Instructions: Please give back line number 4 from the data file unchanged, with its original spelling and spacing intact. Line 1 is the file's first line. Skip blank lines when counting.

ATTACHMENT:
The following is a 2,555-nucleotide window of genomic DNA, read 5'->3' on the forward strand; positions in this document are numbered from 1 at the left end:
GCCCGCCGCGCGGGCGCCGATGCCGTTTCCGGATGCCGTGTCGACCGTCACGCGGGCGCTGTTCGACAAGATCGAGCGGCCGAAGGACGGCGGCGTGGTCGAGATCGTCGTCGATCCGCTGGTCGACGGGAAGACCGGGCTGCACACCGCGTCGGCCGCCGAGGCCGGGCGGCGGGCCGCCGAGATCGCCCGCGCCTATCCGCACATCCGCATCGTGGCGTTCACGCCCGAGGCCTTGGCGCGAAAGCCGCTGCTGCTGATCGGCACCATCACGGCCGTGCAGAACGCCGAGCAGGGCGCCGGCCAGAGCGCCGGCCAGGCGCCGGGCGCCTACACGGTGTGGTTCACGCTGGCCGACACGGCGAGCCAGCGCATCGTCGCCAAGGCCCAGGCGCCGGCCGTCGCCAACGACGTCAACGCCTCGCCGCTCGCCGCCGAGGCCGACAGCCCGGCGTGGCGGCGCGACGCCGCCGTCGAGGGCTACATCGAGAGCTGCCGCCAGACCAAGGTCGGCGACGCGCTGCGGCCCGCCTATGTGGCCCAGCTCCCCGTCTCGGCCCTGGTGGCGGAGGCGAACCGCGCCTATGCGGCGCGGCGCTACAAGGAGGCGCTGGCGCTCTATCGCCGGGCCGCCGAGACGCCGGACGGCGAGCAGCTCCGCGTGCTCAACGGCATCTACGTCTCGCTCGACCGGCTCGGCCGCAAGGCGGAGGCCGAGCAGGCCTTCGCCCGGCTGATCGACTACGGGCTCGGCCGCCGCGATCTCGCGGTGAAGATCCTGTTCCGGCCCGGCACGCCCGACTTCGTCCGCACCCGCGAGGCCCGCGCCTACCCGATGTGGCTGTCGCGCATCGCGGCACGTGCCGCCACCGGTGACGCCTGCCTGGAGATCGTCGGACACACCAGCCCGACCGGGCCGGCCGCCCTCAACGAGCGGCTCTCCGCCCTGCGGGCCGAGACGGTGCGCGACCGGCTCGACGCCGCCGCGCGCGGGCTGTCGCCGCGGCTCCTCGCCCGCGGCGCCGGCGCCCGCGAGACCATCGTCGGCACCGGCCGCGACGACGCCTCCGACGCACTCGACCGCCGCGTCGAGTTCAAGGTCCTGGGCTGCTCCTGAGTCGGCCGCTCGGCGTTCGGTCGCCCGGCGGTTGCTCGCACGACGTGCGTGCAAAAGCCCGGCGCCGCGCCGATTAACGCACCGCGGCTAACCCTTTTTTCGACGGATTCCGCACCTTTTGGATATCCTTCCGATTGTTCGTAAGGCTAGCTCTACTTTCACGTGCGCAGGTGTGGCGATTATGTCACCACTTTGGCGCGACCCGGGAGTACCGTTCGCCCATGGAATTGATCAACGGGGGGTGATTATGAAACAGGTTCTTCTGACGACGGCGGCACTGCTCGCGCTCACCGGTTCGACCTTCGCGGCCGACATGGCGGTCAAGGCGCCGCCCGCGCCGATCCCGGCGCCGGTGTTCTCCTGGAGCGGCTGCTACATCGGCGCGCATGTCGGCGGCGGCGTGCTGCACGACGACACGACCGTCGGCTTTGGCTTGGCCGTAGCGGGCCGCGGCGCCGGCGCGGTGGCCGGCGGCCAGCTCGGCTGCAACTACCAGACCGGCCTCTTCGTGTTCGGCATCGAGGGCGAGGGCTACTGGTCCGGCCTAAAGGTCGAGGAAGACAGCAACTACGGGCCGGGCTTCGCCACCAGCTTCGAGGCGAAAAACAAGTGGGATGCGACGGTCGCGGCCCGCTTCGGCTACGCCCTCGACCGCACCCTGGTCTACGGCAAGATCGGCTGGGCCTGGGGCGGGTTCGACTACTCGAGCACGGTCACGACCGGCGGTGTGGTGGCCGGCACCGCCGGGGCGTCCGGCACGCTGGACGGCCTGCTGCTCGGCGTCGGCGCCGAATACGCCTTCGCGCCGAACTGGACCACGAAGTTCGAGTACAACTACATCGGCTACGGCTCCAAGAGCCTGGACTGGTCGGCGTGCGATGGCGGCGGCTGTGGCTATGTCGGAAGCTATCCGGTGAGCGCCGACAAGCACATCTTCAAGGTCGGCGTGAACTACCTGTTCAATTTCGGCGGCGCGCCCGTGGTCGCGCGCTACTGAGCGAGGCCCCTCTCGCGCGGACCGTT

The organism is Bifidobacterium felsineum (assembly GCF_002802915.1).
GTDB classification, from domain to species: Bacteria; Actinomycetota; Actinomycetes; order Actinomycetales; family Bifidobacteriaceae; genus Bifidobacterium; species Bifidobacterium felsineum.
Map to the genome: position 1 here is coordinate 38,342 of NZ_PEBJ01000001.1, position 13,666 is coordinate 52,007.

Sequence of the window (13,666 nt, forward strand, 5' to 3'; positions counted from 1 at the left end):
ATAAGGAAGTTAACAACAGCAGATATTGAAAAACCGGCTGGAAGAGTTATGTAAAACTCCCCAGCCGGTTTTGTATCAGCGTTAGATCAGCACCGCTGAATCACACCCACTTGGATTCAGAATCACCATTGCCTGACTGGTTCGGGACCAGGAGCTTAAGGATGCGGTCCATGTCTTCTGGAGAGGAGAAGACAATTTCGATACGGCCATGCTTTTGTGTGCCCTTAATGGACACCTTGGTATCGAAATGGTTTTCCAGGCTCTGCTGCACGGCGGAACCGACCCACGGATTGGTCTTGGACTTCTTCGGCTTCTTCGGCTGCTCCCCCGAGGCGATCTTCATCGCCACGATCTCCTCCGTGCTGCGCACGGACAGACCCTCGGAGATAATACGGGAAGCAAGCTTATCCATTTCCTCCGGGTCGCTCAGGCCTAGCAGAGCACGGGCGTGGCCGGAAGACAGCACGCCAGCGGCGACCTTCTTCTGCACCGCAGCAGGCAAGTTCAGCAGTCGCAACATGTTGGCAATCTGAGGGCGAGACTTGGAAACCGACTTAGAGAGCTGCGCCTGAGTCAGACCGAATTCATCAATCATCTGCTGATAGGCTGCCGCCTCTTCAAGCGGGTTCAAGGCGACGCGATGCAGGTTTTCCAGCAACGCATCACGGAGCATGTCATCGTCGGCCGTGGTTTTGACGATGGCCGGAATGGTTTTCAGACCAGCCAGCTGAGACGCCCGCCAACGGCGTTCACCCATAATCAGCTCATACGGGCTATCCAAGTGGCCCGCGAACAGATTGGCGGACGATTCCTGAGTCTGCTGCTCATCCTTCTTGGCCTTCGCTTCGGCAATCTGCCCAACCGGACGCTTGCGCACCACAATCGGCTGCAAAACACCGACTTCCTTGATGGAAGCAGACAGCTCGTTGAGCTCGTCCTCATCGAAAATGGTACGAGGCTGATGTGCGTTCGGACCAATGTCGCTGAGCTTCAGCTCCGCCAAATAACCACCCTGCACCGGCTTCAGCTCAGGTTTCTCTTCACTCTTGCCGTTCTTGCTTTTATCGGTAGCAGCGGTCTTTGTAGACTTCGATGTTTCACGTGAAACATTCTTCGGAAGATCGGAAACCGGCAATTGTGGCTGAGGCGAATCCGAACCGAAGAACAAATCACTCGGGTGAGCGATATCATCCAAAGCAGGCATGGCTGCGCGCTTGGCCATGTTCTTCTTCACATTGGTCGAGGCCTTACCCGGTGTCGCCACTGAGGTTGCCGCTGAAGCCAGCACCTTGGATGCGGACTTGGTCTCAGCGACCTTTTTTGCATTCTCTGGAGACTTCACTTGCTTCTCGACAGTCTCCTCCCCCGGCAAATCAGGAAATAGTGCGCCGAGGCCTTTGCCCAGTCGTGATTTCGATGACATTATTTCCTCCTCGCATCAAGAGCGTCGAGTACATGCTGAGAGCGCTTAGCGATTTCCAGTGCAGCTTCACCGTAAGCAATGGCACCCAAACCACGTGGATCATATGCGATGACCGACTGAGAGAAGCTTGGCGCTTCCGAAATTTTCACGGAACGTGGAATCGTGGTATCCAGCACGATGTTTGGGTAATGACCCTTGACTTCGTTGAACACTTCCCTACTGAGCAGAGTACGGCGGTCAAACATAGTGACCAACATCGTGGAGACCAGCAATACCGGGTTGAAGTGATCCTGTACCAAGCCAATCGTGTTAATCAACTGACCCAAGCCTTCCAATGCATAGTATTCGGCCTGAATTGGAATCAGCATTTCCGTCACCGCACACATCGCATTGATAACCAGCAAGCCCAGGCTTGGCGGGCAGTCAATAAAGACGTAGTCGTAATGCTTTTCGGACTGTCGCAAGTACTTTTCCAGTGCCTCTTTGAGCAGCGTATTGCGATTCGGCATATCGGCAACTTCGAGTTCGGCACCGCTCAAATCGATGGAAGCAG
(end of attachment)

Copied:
GTDB classification, from domain to species: Bacteria; Actinomycetota; Actinomycetes; order Actinomycetales; family Bifidobacteriaceae; genus Bifidobacterium; species Bifidobacterium felsineum.